Howard model numbers are referred to frequently in any discussion of
American tower clocks.
There is an unwarranted assumption that they may
mean the same thing to all the participants.
Howard was notably cagy about assigning model numbers to catalog illustrations or providing any
dimensions for the movements.
This was probably an attempt to protect proprietary design information.
This paper is an attempt to bring some
clarity to Howard model identification. |
Frederick Shelley describes Howard's first two models, EH 1 and EH 2. The only occasion when Howard assigned model numbers to a catalog illustration occurred in an 1874 catalog which pictures a Model 31 striker and a Model 32 timepiece and lists their prices. These early clocks had applied cast leaves at the top of the cabriole legs.
Howard's tower clock records survive in two volumes covering the period 1888-1905. The first volume contains a summary list for yearly sales by model number. The entries are not entirely obvious but a comparison of the table with individual listings and the price list from a pre-1900 catalog supports the following possible models:
No. 0 Time Piece
No. 0 Striker
No. 0 Quarter striker (Typically ding dong)
No. 0 Westminster chime
No. 0 Special Time Piece (No. 0 Time Piece configured for a street clock)
No. 0 Special Time Piece (Round top frames without a strike train)
No. 1 Time Piece
No. 1 Striker
No. 1 Quarter Striker
No. 1 Westminster Chimer
No. 1 Special Time Piece (Round top frames)
No. 1 Special Striker (Round top frames)
No. 2 Time Piece
No. 2 Striker
No. 2 Quarter striker
No. 2 Special Time Piece (Round top frames without a strike train)
No. 2 Special Striker (Round top frames)
No. 3 Time Piece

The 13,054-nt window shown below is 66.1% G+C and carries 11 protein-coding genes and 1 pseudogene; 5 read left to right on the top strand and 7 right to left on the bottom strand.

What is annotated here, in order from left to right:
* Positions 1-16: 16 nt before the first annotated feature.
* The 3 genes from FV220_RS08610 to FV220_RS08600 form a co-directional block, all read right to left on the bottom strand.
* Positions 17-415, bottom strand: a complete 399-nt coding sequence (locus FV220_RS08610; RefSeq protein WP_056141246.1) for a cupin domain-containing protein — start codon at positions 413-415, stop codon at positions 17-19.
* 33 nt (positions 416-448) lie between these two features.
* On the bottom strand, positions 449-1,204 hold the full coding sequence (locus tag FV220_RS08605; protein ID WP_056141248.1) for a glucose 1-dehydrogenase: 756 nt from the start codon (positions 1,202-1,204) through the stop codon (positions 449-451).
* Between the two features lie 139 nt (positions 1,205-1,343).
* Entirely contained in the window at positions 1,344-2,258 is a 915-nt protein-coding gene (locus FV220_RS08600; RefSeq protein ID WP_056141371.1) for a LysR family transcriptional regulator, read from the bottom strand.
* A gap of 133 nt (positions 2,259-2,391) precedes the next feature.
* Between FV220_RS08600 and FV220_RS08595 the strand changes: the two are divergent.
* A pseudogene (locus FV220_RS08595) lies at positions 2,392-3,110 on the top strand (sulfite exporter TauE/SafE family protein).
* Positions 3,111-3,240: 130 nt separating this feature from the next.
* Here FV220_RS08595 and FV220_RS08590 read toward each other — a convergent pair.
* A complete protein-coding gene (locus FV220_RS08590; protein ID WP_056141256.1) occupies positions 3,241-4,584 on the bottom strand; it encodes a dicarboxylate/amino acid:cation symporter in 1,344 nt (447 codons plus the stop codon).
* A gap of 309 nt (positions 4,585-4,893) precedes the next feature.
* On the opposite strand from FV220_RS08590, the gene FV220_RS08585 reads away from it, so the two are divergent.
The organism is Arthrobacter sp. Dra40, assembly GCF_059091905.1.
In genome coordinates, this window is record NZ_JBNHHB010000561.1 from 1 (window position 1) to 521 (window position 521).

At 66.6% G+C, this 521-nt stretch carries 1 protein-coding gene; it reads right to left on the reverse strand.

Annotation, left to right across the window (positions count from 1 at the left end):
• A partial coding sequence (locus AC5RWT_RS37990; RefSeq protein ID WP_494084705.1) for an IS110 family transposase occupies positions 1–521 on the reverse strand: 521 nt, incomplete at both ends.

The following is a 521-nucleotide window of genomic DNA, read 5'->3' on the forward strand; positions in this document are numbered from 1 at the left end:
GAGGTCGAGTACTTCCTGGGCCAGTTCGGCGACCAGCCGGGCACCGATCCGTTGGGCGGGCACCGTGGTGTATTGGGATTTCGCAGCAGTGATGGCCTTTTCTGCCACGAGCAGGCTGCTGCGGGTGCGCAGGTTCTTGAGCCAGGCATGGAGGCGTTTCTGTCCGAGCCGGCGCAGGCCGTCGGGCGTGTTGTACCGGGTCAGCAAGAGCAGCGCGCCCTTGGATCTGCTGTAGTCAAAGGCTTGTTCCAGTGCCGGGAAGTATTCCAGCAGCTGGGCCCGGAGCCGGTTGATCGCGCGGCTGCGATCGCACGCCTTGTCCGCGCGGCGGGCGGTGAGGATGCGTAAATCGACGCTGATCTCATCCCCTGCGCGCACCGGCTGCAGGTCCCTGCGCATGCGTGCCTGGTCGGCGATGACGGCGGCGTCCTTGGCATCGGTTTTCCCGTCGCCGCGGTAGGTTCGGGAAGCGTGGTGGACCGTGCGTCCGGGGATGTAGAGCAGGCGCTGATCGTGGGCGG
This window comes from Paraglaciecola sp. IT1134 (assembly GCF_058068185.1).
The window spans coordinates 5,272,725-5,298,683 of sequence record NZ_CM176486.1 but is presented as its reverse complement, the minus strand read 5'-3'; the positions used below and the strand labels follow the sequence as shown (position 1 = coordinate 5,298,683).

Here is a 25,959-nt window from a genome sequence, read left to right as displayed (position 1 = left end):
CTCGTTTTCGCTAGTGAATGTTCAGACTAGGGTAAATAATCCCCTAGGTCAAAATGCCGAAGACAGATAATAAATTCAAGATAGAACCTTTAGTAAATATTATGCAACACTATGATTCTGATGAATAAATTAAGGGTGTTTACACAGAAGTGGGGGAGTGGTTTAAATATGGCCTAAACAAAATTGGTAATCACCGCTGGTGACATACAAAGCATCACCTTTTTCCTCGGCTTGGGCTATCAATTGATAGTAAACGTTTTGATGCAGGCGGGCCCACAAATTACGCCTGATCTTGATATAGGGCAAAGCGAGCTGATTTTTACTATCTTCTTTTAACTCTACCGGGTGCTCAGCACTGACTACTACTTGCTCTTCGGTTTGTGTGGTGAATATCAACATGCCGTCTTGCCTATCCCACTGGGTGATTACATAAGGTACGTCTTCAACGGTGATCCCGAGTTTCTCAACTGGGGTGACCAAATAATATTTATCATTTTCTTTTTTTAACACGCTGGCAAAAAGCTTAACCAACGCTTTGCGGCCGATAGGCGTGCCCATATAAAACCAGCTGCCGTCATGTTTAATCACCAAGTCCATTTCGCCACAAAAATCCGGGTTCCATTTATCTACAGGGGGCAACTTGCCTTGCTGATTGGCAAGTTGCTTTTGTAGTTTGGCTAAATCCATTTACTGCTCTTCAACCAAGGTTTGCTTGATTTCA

No. 3 Striker
No. 3 Quarter Striker
No. 3 Westminster Chimer
No. 3 Special striker (Probably round top frames. Only one example 1888-1905)
No. 4 Time Piece
No. 4 Striker
No. 4 Quarter Striker
Most of the post clocks were fitted with what we now commonly call a "00" time piece movement. Howard never references this movement and just calls it a "Timepiece" in the catalogs.
An 1887 catalog implies the illustration below is similar to the clock installed in St. Peter and Paul Cathedral, Providence, RI in 1889. If so it would be a No. 3 striker with Angelus attachment. However, this clock appears too small to be a No. 3. This is probably a No 0 striker set up with the Angelus train. Angelus bells sound an invitation to prayer established by Pope John XXII in 1526. They ring at 6 AM, noon and 6 PM; three strokes, three times in succession with a pause and then nine strokes.
The models are grouped in five basic categories; 0, 1, 2, 3 and 4. Each model could include options for striking, escapement, pendulum temperature compensation and illumination regulation. The earliest catalog in the NAWCC library picturing a full range of Howard tower clocks is ca 1892. This is based on the 383 Washington St. address which implies pre 1900. The introduction refers to 50 years experience so that would make it 1892. The following illustrations are all taken from that catalog.
From the 1892 catalog. Models No. 1, 2 and 3 could take this form. Model No. 1 typically had a one second pendulum and Nos. 2 and 3 had 1.5 second pendulums.
From the 1892 catalog. This is a No. 4 Timepiece. Note that the catalog entry says it is governed by a two second pendulum.
From the 1892 catalog. This is a Model No. 0 striker.
From the 1892 catalog. This could be a No. 1, No. 2 or No. 3 striker.
From the 1892 catalog. This is a No. 4 striker.
From the 1892 catalog. This is a No. 3 quarter striker.
From the 1892 catalog. This is a No. 4 quarter striker.
From the 1892 catalog: These models, commonly referred to as "hump backs", appeared in both the 1890 and 1892 catalogs.
Some versions of the round top clocks may have been made without strike trains.